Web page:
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The Details of Eye Donation

Posted on April 11th, 2018

Every year, over 1,000 Canadians are added to organ wait lists in hopes of receiving a life-saving transplant. Although the wait lists in Canada are still long, the Canadian Institute for Health Information recognized an increase in deceased organ donation by 42% over the last 10 years.


In Canada, 90% of citizens support organ and tissue donation, but less than 20% have made official plans to donate. This April is Be A Donor Month: a month dedicated to raising awareness about organ donation in Canada in an effort to increase the percentage of registered donors.


Organs that can be donated include the heart, kidneys, liver, lungs, pancreas, small intestines, bone, skin, heart valves, and eyes. Researchers are still discovering the possibility of a full eye transplant—in the meantime, donated eyes can still change someone’s life.


How eye donation works

A registered donor’s eyes will be assessed for donation upon arrival at the eye bank. Eyes that are eligible for transplant will provide the cornea to a patient in need.

Many types of blindness may not be improved by a corneal transplant, but many other conditions can be. For example, a corneal transplant could help to improve the condition of someone with a diseased cornea.


One thing that is particularly interesting about eye donation is that many people with blindness can, in fact, be eye donors. If you have glaucoma, macular degeneration, or cataracts, you can still donate your eyes and benefit someone else’s life.


What happens to ineligible eyes

According to the Eye Bank of British Columbia, eyes that are ineligible for transplant can still be used for research and education. Scientists can analyze diseased eye tissue to understand the underlying causes of these diseases and work towards developing preventative measures and treatments. Additionally, they can also use this tissue to help develop treatments to improve vision and prevent blindness.


Because healthy and eligible eyes are used by experienced surgeons to perform transplants, medical students can use the diseased or ineligible eye tissue to practice corneal graft preparation.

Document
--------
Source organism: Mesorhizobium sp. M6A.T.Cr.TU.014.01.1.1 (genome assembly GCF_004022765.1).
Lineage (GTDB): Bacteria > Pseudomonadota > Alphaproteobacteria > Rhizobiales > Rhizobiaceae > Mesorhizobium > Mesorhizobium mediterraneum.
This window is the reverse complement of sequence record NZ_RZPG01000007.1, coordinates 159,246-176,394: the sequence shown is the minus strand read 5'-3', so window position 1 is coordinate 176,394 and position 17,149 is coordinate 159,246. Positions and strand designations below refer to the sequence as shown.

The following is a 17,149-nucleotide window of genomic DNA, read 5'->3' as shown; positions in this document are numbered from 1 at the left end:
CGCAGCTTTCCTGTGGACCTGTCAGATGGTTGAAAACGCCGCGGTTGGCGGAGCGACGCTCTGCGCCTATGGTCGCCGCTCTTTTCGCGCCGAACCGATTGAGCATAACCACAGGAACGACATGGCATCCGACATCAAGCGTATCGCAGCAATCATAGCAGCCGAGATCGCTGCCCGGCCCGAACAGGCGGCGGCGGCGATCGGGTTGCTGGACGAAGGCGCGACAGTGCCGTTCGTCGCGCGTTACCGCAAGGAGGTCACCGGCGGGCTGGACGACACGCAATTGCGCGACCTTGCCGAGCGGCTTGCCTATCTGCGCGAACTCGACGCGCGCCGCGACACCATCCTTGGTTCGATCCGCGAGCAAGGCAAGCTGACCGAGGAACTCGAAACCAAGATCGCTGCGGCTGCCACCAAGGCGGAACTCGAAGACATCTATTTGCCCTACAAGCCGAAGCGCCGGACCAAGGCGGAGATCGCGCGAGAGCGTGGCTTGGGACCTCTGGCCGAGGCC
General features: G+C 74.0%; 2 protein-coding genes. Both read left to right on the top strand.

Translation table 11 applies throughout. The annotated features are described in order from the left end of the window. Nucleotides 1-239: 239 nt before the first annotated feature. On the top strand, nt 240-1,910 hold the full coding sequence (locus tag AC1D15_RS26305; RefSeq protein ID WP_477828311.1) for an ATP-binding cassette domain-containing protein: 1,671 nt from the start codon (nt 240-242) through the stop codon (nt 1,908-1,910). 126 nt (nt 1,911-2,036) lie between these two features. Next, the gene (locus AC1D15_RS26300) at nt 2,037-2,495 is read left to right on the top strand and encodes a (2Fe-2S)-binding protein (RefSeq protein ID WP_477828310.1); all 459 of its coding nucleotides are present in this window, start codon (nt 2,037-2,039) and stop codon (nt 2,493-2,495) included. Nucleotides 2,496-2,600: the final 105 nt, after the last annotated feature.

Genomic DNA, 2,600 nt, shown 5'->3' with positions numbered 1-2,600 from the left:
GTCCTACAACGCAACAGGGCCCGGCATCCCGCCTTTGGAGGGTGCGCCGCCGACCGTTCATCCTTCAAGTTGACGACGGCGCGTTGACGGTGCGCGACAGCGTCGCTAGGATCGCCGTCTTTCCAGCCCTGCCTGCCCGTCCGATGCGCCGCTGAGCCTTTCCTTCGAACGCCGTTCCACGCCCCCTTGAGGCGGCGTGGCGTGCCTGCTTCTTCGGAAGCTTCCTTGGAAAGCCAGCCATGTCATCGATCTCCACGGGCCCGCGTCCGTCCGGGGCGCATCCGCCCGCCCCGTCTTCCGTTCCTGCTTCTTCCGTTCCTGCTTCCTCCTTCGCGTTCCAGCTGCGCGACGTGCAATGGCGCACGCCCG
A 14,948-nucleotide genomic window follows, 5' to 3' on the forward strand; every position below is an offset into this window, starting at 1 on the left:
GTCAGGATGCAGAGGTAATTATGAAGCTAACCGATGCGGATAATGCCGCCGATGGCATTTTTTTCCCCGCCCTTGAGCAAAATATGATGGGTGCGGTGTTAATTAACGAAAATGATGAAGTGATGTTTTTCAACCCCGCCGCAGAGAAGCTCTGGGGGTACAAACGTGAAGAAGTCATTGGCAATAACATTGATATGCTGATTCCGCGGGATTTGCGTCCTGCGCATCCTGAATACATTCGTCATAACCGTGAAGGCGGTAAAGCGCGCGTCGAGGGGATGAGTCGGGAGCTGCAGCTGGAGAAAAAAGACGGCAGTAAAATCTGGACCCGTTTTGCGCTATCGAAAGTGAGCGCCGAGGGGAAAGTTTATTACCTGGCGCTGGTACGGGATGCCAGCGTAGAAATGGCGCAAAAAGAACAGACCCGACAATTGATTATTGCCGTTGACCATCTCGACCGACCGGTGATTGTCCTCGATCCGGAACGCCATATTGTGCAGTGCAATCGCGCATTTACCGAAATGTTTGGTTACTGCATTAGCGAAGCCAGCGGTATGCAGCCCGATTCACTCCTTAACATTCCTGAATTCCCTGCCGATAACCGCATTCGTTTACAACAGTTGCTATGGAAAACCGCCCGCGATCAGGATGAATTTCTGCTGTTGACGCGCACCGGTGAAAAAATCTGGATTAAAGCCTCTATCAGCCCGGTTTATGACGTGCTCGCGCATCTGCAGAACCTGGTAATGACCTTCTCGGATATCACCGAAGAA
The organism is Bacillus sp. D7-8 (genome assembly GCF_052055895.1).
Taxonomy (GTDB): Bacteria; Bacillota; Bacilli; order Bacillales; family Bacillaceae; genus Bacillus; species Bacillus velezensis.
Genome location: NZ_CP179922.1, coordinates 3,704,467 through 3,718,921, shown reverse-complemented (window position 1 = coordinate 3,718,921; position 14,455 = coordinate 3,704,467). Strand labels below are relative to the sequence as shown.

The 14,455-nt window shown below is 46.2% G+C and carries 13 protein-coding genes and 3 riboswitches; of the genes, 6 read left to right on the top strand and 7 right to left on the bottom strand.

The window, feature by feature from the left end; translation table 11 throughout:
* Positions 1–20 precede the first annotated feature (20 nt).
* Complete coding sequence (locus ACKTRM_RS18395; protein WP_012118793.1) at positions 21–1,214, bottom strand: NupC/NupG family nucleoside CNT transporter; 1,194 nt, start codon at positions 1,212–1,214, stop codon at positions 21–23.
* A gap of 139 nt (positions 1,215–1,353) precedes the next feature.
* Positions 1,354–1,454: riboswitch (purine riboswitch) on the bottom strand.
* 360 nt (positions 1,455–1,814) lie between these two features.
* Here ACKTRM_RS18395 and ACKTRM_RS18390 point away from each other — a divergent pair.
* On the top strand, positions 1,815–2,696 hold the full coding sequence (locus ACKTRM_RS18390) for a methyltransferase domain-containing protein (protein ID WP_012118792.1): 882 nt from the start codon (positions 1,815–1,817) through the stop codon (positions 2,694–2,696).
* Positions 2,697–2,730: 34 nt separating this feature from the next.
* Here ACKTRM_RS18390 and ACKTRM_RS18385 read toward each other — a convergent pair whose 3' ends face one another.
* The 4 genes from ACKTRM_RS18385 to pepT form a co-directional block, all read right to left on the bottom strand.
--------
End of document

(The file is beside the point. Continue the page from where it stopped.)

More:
Whether eyes are eligible for transplant or not, they are still essential to the development of life-changing treatments and training of skilled surgeons.


How to register as an organ donor

In Canada, registration to donate organs is done by province. Some provinces have a few different options; however, in most provinces, it is required that you inform your family of your wishes to become an organ donor so they can assist in making the arrangements. In addition to sharing your desires with your family, follow the other requirements for your province to ensure your wishes will be arranged:


British Columbia:




Northwest Territories: Sign the back of your health card.


Saskatchewan: Call the Saskatchewan Transplant Program at 1-306-655-5054 to obtain a sticker to put on your health card.








New Brunswick: Check the appropriate box and sign your Medicare renewal form—your wishes will be clearly displayed on the card. If you want to indicate your intent to donate before renewing your card, visit


Nova Scotia: Call MSI at 902-496-7008 in HRM or toll-free at 1-800-563-8880. You can also download the complete form here.


Prince Edward Island:


Newfoundland & Labrador: Complete your Medical Care Plan (MCP) application or renewal form at


Yukon: Mail the registration card to Yukon Health Care Insurance Plan (H-2), Box 2703, Whitehorse, YT Y1A 2C6 or drop it off at the office on the 4th Floor of the Financial Plaza building at 204 Lambert St., Whitehorse, Yukon. You will receive a sticker to put on your health care card indicating your donor status.



For more information on the future of eye transplants, visit this blog. To schedule your next eye exam, find your local FYidoctors here.